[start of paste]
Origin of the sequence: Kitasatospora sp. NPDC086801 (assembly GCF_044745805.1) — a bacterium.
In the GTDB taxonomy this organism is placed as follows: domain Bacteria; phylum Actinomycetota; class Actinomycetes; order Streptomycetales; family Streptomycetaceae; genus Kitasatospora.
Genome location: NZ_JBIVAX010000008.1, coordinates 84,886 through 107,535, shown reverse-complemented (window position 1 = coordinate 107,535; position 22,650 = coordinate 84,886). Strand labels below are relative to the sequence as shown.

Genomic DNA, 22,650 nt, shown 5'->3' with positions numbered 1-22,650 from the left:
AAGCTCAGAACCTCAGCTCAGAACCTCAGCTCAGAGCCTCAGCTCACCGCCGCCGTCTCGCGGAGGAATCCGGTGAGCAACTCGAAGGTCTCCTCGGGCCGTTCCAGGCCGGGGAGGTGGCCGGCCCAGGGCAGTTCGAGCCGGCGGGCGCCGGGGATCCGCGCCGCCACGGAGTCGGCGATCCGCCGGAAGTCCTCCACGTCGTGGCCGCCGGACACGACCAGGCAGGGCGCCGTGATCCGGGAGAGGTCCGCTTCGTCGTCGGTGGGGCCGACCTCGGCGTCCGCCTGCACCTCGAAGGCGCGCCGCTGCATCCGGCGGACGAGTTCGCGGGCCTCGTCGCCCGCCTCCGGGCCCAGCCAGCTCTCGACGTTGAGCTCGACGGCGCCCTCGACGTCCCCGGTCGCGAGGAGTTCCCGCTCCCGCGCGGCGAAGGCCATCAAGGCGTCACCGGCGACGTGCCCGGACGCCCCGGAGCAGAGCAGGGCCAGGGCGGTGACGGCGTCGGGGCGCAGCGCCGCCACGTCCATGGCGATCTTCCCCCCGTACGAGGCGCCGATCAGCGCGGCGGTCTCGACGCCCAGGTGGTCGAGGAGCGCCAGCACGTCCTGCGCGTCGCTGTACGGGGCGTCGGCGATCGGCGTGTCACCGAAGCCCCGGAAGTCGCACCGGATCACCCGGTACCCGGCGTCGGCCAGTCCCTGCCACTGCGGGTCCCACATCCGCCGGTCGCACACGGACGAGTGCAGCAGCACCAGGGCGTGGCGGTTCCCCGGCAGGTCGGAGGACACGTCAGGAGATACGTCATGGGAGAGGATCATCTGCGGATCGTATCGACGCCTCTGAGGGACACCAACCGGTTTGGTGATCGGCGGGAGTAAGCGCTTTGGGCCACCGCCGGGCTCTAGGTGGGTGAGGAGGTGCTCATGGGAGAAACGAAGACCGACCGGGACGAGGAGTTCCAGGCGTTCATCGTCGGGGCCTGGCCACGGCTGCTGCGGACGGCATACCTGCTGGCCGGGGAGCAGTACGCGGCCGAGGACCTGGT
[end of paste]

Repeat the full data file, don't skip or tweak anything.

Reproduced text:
Origin of the sequence: Kitasatospora sp. NPDC086801 (assembly GCF_044745805.1) — a bacterium.
In the GTDB taxonomy this organism is placed as follows: domain Bacteria; phylum Actinomycetota; class Actinomycetes; order Streptomycetales; family Streptomycetaceae; genus Kitasatospora.
Genome location: NZ_JBIVAX010000008.1, coordinates 84,886 through 107,535, shown reverse-complemented (window position 1 = coordinate 107,535; position 22,650 = coordinate 84,886). Strand labels below are relative to the sequence as shown.

Genomic DNA, 22,650 nt, shown 5'->3' with positions numbered 1-22,650 from the left:
AAGCTCAGAACCTCAGCTCAGAACCTCAGCTCAGAGCCTCAGCTCACCGCCGCCGTCTCGCGGAGGAATCCGGTGAGCAACTCGAAGGTCTCCTCGGGCCGTTCCAGGCCGGGGAGGTGGCCGGCCCAGGGCAGTTCGAGCCGGCGGGCGCCGGGGATCCGCGCCGCCACGGAGTCGGCGATCCGCCGGAAGTCCTCCACGTCGTGGCCGCCGGACACGACCAGGCAGGGCGCCGTGATCCGGGAGAGGTCCGCTTCGTCGTCGGTGGGGCCGACCTCGGCGTCCGCCTGCACCTCGAAGGCGCGCCGCTGCATCCGGCGGACGAGTTCGCGGGCCTCGTCGCCCGCCTCCGGGCCCAGCCAGCTCTCGACGTTGAGCTCGACGGCGCCCTCGACGTCCCCGGTCGCGAGGAGTTCCCGCTCCCGCGCGGCGAAGGCCATCAAGGCGTCACCGGCGACGTGCCCGGACGCCCCGGAGCAGAGCAGGGCCAGGGCGGTGACGGCGTCGGGGCGCAGCGCCGCCACGTCCATGGCGATCTTCCCCCCGTACGAGGCGCCGATCAGCGCGGCGGTCTCGACGCCCAGGTGGTCGAGGAGCGCCAGCACGTCCTGCGCGTCGCTGTACGGGGCGTCGGCGATCGGCGTGTCACCGAAGCCCCGGAAGTCGCACCGGATCACCCGGTACCCGGCGTCGGCCAGTCCCTGCCACTGCGGGTCCCACATCCGCCGGTCGCACACGGACGAGTGCAGCAGCACCAGGGCGTGGCGGTTCCCCGGCAGGTCGGAGGACACGTCAGGAGATACGTCATGGGAGAGGATCATCTGCGGATCGTATCGACGCCTCTGAGGGACACCAACCGGTTTGGTGATCGGCGGGAGTAAGCGCTTTGGGCCACCGCCGGGCTCTAGGTGGGTGAGGAGGTGCTCATGGGAGAAACGAAGACCGACCGGGACGAGGAGTTCCAGGCGTTCATCGTCGGGGCCTGGCCACGGCTGCTGCGGACGGCATACCTGCTGGCCGGGGAGCAGTACGCGGCCGAGGACCTGGT